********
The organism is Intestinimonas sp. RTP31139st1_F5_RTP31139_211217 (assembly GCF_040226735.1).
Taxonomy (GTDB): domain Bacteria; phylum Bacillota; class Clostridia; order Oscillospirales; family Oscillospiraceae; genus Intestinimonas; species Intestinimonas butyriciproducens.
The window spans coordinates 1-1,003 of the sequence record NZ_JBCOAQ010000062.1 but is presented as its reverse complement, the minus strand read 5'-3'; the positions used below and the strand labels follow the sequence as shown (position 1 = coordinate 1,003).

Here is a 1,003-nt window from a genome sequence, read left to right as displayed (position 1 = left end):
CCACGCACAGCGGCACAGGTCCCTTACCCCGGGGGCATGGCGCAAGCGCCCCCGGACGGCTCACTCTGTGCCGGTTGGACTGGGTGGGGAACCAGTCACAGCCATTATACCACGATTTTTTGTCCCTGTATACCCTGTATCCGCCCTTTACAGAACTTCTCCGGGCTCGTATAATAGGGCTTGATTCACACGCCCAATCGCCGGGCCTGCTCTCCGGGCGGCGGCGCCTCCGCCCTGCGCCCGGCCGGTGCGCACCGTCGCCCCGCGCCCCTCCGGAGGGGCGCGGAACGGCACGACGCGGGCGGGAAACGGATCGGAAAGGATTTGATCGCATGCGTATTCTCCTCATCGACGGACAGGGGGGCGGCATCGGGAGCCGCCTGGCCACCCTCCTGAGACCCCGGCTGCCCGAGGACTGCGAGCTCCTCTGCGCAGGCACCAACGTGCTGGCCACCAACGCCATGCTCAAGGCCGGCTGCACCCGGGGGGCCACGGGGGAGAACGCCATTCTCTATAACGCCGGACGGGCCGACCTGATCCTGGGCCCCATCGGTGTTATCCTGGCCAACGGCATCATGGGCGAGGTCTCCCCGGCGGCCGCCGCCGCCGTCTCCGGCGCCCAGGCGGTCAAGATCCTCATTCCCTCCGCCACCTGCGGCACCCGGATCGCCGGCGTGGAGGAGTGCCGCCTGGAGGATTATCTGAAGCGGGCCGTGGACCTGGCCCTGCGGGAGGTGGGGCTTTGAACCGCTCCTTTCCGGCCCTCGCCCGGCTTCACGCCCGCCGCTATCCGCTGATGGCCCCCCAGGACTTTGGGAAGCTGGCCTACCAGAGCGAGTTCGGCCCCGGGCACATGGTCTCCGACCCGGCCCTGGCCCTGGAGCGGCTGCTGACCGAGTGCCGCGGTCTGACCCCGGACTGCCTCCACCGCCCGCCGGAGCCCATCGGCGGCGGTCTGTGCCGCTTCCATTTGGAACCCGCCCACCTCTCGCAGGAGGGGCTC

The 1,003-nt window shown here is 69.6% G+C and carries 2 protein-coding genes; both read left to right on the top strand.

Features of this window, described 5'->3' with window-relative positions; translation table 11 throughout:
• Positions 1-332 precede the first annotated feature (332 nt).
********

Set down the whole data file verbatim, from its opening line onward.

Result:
The organism is Intestinimonas sp. RTP31139st1_F5_RTP31139_211217 (assembly GCF_040226735.1).
Taxonomy (GTDB): domain Bacteria; phylum Bacillota; class Clostridia; order Oscillospirales; family Oscillospiraceae; genus Intestinimonas; species Intestinimonas butyriciproducens.
The window spans coordinates 1-1,003 of the sequence record NZ_JBCOAQ010000062.1 but is presented as its reverse complement, the minus strand read 5'-3'; the positions used below and the strand labels follow the sequence as shown (position 1 = coordinate 1,003).

Here is a 1,003-nt window from a genome sequence, read left to right as displayed (position 1 = left end):
CCACGCACAGCGGCACAGGTCCCTTACCCCGGGGGCATGGCGCAAGCGCCCCCGGACGGCTCACTCTGTGCCGGTTGGACTGGGTGGGGAACCAGTCACAGCCATTATACCACGATTTTTTGTCCCTGTATACCCTGTATCCGCCCTTTACAGAACTTCTCCGGGCTCGTATAATAGGGCTTGATTCACACGCCCAATCGCCGGGCCTGCTCTCCGGGCGGCGGCGCCTCCGCCCTGCGCCCGGCCGGTGCGCACCGTCGCCCCGCGCCCCTCCGGAGGGGCGCGGAACGGCACGACGCGGGCGGGAAACGGATCGGAAAGGATTTGATCGCATGCGTATTCTCCTCATCGACGGACAGGGGGGCGGCATCGGGAGCCGCCTGGCCACCCTCCTGAGACCCCGGCTGCCCGAGGACTGCGAGCTCCTCTGCGCAGGCACCAACGTGCTGGCCACCAACGCCATGCTCAAGGCCGGCTGCACCCGGGGGGCCACGGGGGAGAACGCCATTCTCTATAACGCCGGACGGGCCGACCTGATCCTGGGCCCCATCGGTGTTATCCTGGCCAACGGCATCATGGGCGAGGTCTCCCCGGCGGCCGCCGCCGCCGTCTCCGGCGCCCAGGCGGTCAAGATCCTCATTCCCTCCGCCACCTGCGGCACCCGGATCGCCGGCGTGGAGGAGTGCCGCCTGGAGGATTATCTGAAGCGGGCCGTGGACCTGGCCCTGCGGGAGGTGGGGCTTTGAACCGCTCCTTTCCGGCCCTCGCCCGGCTTCACGCCCGCCGCTATCCGCTGATGGCCCCCCAGGACTTTGGGAAGCTGGCCTACCAGAGCGAGTTCGGCCCCGGGCACATGGTCTCCGACCCGGCCCTGGCCCTGGAGCGGCTGCTGACCGAGTGCCGCGGTCTGACCCCGGACTGCCTCCACCGCCCGCCGGAGCCCATCGGCGGCGGTCTGTGCCGCTTCCATTTGGAACCCGCCCACCTCTCGCAGGAGGGGCTC

The 1,003-nt window shown here is 69.6% G+C and carries 2 protein-coding genes; both read left to right on the top strand.

Features of this window, described 5'->3' with window-relative positions; translation table 11 throughout:
• Positions 1-332 precede the first annotated feature (332 nt).